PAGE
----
Chuck 'n' Duck

"I'm a very optimistic person. When you're optimistic, the good opportunities, good fortune, good everything will come with it." - Jae Seo Chuck 'n' Duck: the New York Mets from an Eternal Optimist's P.O.V.

Friday, September 30, 2005

Hi everybody!

Chuck 'n' Duck will be returning on a semi-regular basis starting October 5th, 2005.

Also, I'll be at Shea on Sunday for Mike Piazza day -- where I'm sure the whole stadium will get a little dusty -- so if anybody wants to meet up, let me know.

Until then, let's go Mets.

Wednesday, September 14, 2005

I'm not even going to pretend I'm watching these games anymore. I caught about seven minutes of last night's game, and I've seen about an hour and a half of the games that have been played over the past week due to an upcoming job switch that I'm not able to talk about and some minor traveling.

Chuck 'n' Duck will be going on hiatus within the next few days -- I'll let you know when -- due to the aforementioned job switch, but I'll be returning to (hopefully) daily updates around the end of September when the Mets have far few chances to break my heart and then attempt to bore me to death.

Anyway, I turn 21 in the next few weeks, along with two of my best friends. One of them has two tattoos, the other has one, and I'm currently inkless. For the big two-one we've decided (actually, it's more been decided for me) that we're all going and getting one on the same night, for solidarity and the like. Originally, I had planned to just get the interlocking NY Mets logo, but right now I'm not feeling like having that permanently attached to my shoulder blade. I need the rush of a playoff drive to put me into the chair. Instead, I'm leaning towards this:

title or description

Yay or nay?

Friday, September 09, 2005

A Little Time Off

I've been doing a lot of thinking lately, and... maybe it'd be best if we took some time apart.

Now, hold on, don't get too emotional here. There's no other team in my life, you know that. You need to trust me on this one, it's important. I mean, I've had the most tempting offers from across town for years now, but I've stood by you and I've remained loyal. So considering the attention that I've been paid in my time, it's not like I'm going to be running off for the first Brave or Phillie to bat its eyes at me.

But still, something's are just not okay right now. I feel a little neglected. A little underappreciated. And a lot trapped. I don't know where my head or my hearts at right now. When we spent that time together in Arizona, things were amazing. The wins and the runs and the terrific nightly pitching performances -- it was really spectacular. But ever since we left Phoenix, things have gotten a little too rocky for me. And tonight kind of capped it. I've seen this happen before, you're back up to your old tricks, which just goes to show me you haven't shaken them like you promised me you would. Now, it seems like we're back to square one all over again.

It's not that I've fallen out of love with you, I still love you very much. We really do get along really well a lot of the time. Granted, I do look around at other teams every once in awhile. I do a little Baseball Tonight occasionally to see how some of the other teams are doing, sure, but I never mean anything by it.

Still maybe a little time out would be for the best. I don't want to be one of those guys that just up and abandons you during the bad times, but maybe it would be best for both of us. Things are getting stale, you've been having awful nights, and that just ruins my mood for the rest of the next day. It's a constant cycle and it's just not fair to either one of us.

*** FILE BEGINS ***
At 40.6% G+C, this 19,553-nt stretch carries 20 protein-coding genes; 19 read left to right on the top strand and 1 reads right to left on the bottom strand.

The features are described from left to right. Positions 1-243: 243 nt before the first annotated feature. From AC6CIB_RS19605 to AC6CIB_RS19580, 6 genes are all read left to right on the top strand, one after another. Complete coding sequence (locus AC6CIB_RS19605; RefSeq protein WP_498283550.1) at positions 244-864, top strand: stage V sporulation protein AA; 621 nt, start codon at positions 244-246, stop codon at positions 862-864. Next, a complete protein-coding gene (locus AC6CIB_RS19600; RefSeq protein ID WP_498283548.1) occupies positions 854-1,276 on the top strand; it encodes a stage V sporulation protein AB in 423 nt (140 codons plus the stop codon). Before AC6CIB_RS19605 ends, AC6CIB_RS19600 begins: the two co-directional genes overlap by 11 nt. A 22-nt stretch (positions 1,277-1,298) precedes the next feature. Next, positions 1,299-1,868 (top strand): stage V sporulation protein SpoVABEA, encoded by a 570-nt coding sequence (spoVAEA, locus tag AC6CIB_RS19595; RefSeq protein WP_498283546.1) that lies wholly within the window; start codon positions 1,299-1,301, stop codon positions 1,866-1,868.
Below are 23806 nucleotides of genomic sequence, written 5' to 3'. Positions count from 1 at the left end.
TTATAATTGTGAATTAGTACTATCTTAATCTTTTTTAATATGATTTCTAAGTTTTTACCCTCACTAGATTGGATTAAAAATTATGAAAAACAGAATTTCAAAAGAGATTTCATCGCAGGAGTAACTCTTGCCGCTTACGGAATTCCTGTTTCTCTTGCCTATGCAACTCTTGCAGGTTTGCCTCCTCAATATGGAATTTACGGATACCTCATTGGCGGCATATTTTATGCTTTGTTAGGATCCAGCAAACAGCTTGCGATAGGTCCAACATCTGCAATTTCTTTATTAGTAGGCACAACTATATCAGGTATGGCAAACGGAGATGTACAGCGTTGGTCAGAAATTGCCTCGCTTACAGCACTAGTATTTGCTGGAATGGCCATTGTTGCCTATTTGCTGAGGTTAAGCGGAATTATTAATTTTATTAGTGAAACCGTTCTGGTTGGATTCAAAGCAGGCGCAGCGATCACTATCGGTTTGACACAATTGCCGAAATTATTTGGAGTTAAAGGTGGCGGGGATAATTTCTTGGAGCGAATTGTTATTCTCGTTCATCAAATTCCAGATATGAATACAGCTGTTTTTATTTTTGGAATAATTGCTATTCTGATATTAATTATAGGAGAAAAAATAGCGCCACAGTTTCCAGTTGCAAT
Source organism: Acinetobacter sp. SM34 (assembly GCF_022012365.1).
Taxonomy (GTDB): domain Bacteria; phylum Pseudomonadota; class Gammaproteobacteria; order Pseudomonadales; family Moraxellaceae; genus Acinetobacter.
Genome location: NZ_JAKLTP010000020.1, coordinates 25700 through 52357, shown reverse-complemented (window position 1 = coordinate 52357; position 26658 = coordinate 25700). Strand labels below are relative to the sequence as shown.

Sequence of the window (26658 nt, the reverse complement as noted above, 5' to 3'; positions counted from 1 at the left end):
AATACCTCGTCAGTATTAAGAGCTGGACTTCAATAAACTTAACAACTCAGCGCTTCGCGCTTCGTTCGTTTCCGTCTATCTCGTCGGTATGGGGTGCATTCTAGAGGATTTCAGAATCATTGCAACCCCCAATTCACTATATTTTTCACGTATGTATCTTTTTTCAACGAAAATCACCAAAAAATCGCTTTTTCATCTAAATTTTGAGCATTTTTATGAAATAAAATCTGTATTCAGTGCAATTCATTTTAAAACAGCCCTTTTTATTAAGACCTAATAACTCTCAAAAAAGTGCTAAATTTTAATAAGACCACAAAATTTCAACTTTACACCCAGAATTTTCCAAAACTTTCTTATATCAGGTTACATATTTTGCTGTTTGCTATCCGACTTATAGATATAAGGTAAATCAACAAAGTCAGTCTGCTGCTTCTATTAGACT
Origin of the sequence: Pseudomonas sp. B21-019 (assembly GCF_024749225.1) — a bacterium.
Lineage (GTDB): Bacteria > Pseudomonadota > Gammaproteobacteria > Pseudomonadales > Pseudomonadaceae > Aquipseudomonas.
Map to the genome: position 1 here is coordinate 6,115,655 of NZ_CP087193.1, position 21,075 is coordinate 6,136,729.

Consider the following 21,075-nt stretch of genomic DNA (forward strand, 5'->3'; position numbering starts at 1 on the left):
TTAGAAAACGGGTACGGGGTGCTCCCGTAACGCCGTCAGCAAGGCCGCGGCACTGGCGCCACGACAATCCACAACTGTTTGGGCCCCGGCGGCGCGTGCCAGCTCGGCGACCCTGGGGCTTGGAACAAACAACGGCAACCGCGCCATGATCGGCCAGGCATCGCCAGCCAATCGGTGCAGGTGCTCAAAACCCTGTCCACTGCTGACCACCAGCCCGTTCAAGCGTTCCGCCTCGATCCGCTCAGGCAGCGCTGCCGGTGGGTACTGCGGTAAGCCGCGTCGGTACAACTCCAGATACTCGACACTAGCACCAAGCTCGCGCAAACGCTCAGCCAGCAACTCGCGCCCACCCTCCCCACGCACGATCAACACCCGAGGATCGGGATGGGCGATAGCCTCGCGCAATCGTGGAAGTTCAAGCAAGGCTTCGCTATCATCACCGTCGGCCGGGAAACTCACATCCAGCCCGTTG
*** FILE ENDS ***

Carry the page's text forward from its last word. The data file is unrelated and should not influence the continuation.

So, I'm going to take a little vacation. Spend a little time with my girlfriend, hang out with some friends, maybe take in a Giant game. Whoa, whoa! Chill, I meant the New York Giants, not San Francisco! Come on, could I really root for a team that employed Armando Benitez? Ha ha... heh...

Still too soon to be making jokes about that? My bad.

Thursday, September 08, 2005

The White Flag

Over the next few weeks there will come the inevitable articles telling Willie Randolph, Omar Minaya and Fred Wilpon what to do with this team. Trade for Alfonso Soriano, they will say. Hand Mike Piazza and Braden Looper their walking papers, they will offer. The Mets will never make the playoffs without a true run producer like Manny Ramirez, they will declare. Offer Billy Wagner fifty million dollars or whatever it takes to get a reliable closer to the Mets, they will plead.

And when that time comes, I'm sure the desire and optimism I feel every offseason will return. To look towards the future, to attempt to help and rebuild this team, that's where I find my unbridled passion always lies. It's almost as though I'm a Yankee fan trapped in a Mets fan body -- there is no regular season, only the postseason for me, and if that string of 162 games doesn't lead you to October baseball, then it leads you to an offseason where you find the necessary parts to try again.

But right now, I don't feel that aforementioned desire. I'm not frustrated. I'm not angry. I'm not sympathetic (maybe, perhaps for Pedro and Glavine, both veteran guys who don't deserve this, regardless of the money they're being paid). I feel an eerily calm emptiness. All I ask for is Willie to let this unattainable dream go as well.

I've no desire to watch the Mets play out a string of meaningless baseball pretending that they have a chance to be contenders. To be forced into a brand of mediocre baseball -- one that does not maximize their strenghts -- with a record that they should absolutely be better than. I'm sick of watching Carlos Beltran hit third in the hopes he'll break out and deliver this team to a postseason. I'm sick of David Wright losing out on RBI opportunities while wasting away in the five spot so that he can protect a player he's better than. I'm sick of Danny Graves, Gerald Williams, Jose Offerman and Mike DiFelice taking roster spots, innings, at-bats and valuable game experience away from people that stand a chance to actually help this ballclub past this season. I'm sick of the fact that Tim Hamulack allowed eight runs in sixty-two innings in the minors this year and has pitched one-third of an inning in the big leagues since. And I'm absolutely sick of Braden Looper "closing" out games for the Mets.